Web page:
Disavowing Method Implementation
A Google Links Penalty is not something you want to happen to you, but it’s something you might have to cope with if Google discovers those poor links in your link profile. In this article, we’ll look at the steps involved in producing a Google Disavow file, submitting it to Google, and monitoring the outcomes.
In October 2012, Google announced the disavow tool to assist users who had previously engaged in “poor” link building and were looking for a solution to clean up their messed-up link profile. It wasn’t created for everyone who owns a website; rather, it was created for webmasters who utilized dubious link-building practices. Since its introduction, it has become a widely utilized tool for assisting people in recovering from both manual and algorithmic sanctions.
Some Information about the Disavow Tool
The procedure for disavowing links is a hot topic among SEOs. And we’re sure you’ve observed that there are a lot of different points of view out there, some of which have become myths. There are so many of them that there is even an article addressing 29 misconceptions about the Google Disavow tool. In this article, we’ll also address a few common misconceptions.
One of the myths we’d like to clarify shortly in this article is the number of links you disavow. Let’s be clear: you must disavow any artificial links that point to your website. The issue arises when you disavow useful links. If you go too far in your disavow process, which you will almost certainly do if you have a penalty, you risk deleting strong links, which will have an impact on your rankings long after the penalty is lifted. Though it is advised to use the disavow tool like a machete rather than a fine surgical knife when disavowing links, you should proceed with caution. Good links can be “un-disavowed” if they were previously disavowed. However, because Google has to crawl/index the links, the process of un-disavowing takes time. That time will cost your organization a lot of visitors, rankings, and, ultimately, money.
Possible Disavow Scenarios
Google had three scenarios in mind when they created the disavow tool:
1. Preemptive Strike
It is suggested to use the disavow tool as a surgical knife in this situation. If you detect some artificial links on your website and haven’t been punished yet, you’ll be in this situation. You can simply delete the harmful links from this page. You can even take chances with the ones that seem shady or who you aren’t sure about. If you’ve been the victim of a bad SEO attack, you may find yourself in this situation. If you see a large number of unnatural links in a short period, you can import those links into the Google disavow tool to avoid future penalties.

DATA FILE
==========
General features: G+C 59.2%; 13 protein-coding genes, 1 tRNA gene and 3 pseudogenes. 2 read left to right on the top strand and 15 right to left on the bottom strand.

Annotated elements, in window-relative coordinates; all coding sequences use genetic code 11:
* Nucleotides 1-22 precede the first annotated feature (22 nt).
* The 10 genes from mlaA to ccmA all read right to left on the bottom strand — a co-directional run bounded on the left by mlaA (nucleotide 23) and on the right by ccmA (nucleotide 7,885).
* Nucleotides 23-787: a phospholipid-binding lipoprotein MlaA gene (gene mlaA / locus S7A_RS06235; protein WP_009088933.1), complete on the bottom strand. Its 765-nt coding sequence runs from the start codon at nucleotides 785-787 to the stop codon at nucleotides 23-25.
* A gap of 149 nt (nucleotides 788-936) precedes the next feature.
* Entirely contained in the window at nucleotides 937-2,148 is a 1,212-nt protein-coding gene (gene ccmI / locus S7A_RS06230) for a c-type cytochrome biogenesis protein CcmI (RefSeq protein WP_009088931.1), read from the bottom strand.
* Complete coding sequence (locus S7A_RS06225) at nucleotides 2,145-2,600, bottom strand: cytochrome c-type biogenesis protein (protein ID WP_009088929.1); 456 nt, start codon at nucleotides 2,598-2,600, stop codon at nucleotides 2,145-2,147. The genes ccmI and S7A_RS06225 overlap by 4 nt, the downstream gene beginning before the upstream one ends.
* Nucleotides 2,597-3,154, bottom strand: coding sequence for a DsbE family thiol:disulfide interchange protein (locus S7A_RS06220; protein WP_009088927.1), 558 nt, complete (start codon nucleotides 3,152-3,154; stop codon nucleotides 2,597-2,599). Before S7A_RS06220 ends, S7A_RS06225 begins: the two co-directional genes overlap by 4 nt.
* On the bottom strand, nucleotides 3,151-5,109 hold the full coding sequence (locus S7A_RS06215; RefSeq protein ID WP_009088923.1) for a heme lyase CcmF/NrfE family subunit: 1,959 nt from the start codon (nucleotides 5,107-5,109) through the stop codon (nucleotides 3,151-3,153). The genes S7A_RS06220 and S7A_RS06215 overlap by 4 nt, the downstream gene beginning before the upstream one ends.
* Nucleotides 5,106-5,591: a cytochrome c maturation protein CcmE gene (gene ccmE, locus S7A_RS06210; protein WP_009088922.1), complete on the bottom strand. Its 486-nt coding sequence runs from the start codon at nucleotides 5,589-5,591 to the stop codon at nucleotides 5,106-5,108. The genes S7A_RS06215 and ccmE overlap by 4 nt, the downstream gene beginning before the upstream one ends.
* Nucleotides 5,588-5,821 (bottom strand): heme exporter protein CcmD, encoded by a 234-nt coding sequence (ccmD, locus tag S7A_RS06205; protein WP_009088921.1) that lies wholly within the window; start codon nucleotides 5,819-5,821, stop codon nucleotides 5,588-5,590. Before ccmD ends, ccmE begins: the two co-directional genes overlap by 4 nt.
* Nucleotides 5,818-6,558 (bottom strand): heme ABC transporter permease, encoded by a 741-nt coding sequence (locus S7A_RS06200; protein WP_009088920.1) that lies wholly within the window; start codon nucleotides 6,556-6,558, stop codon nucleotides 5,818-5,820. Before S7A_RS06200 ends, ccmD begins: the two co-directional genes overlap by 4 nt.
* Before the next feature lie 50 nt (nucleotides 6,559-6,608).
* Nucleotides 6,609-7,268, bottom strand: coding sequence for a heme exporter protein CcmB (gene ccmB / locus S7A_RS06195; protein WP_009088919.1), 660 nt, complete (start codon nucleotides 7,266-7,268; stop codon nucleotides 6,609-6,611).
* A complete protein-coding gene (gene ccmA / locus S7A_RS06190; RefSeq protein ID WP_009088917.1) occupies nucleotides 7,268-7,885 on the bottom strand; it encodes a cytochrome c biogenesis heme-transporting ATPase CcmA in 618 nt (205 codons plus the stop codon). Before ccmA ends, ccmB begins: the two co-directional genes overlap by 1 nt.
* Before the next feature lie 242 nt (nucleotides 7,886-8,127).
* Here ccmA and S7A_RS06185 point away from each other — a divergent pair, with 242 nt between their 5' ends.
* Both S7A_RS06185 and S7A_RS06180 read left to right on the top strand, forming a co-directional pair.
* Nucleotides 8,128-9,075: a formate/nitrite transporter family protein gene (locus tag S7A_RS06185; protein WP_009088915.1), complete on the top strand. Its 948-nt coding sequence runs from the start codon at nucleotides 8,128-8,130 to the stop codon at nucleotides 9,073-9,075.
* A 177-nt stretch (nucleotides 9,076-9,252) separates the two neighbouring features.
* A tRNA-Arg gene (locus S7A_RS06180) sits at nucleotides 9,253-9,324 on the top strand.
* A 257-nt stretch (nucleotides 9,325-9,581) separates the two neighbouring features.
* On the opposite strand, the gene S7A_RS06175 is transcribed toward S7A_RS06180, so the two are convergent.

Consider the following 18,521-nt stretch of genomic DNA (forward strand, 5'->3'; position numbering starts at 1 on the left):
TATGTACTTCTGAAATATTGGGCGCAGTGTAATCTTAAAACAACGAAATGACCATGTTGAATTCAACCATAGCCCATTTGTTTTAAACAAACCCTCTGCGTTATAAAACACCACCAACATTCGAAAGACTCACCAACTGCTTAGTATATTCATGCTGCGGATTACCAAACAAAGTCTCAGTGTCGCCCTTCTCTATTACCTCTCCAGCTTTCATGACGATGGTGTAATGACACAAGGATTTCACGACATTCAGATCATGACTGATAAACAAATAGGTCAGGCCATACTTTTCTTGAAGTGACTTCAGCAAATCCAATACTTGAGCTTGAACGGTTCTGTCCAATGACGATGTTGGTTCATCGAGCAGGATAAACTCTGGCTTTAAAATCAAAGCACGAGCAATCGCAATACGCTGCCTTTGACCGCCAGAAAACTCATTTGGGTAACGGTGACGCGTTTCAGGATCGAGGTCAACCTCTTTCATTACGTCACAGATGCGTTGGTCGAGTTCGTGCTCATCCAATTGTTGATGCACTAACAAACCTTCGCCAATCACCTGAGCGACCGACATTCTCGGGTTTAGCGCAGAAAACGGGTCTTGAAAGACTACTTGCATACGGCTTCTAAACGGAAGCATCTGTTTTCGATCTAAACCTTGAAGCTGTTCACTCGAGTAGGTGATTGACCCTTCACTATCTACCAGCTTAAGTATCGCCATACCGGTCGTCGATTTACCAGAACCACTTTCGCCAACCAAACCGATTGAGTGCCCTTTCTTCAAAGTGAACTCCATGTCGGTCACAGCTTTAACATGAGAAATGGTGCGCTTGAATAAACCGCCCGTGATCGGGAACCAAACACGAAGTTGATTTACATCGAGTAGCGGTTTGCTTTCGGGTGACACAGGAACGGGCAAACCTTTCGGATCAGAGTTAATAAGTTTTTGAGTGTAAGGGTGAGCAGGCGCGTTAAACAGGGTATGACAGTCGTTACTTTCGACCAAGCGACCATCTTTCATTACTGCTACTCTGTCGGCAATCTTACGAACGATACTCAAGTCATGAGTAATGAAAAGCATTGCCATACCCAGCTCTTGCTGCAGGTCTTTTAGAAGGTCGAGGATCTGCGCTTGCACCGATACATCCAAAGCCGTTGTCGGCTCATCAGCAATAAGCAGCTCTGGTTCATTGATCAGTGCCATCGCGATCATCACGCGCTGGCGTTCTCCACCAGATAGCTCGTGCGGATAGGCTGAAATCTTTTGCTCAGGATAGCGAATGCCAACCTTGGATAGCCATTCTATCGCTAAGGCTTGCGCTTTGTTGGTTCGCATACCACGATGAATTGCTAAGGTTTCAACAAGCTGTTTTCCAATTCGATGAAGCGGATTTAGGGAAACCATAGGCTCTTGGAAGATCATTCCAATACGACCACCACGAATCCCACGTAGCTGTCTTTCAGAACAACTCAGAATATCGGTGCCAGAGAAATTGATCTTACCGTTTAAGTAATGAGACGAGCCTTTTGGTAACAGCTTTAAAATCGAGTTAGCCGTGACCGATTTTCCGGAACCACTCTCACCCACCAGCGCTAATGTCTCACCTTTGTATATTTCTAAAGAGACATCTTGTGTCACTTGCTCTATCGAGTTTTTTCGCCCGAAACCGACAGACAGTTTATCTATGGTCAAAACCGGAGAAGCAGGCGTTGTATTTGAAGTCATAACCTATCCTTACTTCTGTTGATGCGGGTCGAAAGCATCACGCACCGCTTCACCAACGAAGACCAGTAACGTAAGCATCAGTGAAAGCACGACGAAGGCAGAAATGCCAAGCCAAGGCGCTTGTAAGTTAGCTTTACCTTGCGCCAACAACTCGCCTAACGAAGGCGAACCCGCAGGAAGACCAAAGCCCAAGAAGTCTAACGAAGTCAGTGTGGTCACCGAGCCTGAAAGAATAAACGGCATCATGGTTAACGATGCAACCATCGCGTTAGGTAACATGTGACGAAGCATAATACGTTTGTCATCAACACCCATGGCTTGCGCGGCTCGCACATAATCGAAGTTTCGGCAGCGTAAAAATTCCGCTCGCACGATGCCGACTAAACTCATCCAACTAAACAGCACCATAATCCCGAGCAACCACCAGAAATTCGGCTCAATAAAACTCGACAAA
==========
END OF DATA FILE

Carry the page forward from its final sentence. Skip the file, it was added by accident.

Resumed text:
2. Penguin – Algorithmic Penalty
The second situation in which you’ll want to use the disavow tool is if you’re stuck with a Penguin penalty. This is when you use the “machete” previously mentioned. In this case, it is advised to disavow ALL artificial connections and pay particular attention to the ones that seem questionable. After eliminating the linkages, the penguin algorithm runs as a “one-off event” every few months (or years), thus patience will be your only ally. Always strive to diversify your link profile and begin adopting natural link-building tactics.
3. Manual Penalty
A manual penalty is another situation where you’ll need to employ the disavow tool. If you are subjected to a Manual Penalty, Google will explain why they have taken this step. You can check the reason for the action in Google Webmaster Tools, and if it’s a link-related issue, the disavow tool is a wonderful way to get rid of the bad links. You may need to make a reconsideration request, explaining your removal outreach effort and thorough disavow activity, to get rid of the penalty. Your reconsideration request will be manually examined by Google workers, as the penalty was given manually. Google replies to reconsideration requests in roughly 6 weeks on average (sometimes it can take less, but there are some cases in which Google responded in 3 months or more).
Should a Link Audit Process Include Disavowing Links?
The procedure of disavowing links is an important aspect of the link audit. This cannot be emphasised enough. Identifying the penalty risk has been a major priority in every link audit since Google began issuing penalties for unnatural links. The catch is that you must be very confident that the links you put in the disavow file are indeed harmful, and that you do not go around eliminating good connections and causing your website’s rankings to fall.
How to Build an Accurate Disavow List
To create the most accurate disavow list, one must examine links from all possible sources. Even though we acquire the majority of the links automatically, it’s best to also import them via GWT. Keep in mind that the GWT does not contain all of the links. We propose importing links from whatever source you have to create a thorough and up-to-date link profile.
When establishing a disavow file, another recommended practice is to add domains rather than links to the disavow list wherever possible. The reason it is recommended is that if a domain points one unnatural link to your site, there’s a good possibility it’ll link to you again in the future with another detrimental link (via site-wides or other places on the site where that link is posted). If you’re certain those domains are good, but the connection still looks strange, request that the webmaster of that domain add a NoFollow tag to your link. Only disavow a link at the domain level if you’re certain there’s no way to remove or add a nofollow tag to it.
Your prospects of ranking recovery are good if you were successful with your disavow process. However, there are times when a ranking recovery is not possible. This is because Google no longer considers the links that are used to boost your ranks. You have the option to develop again in any case.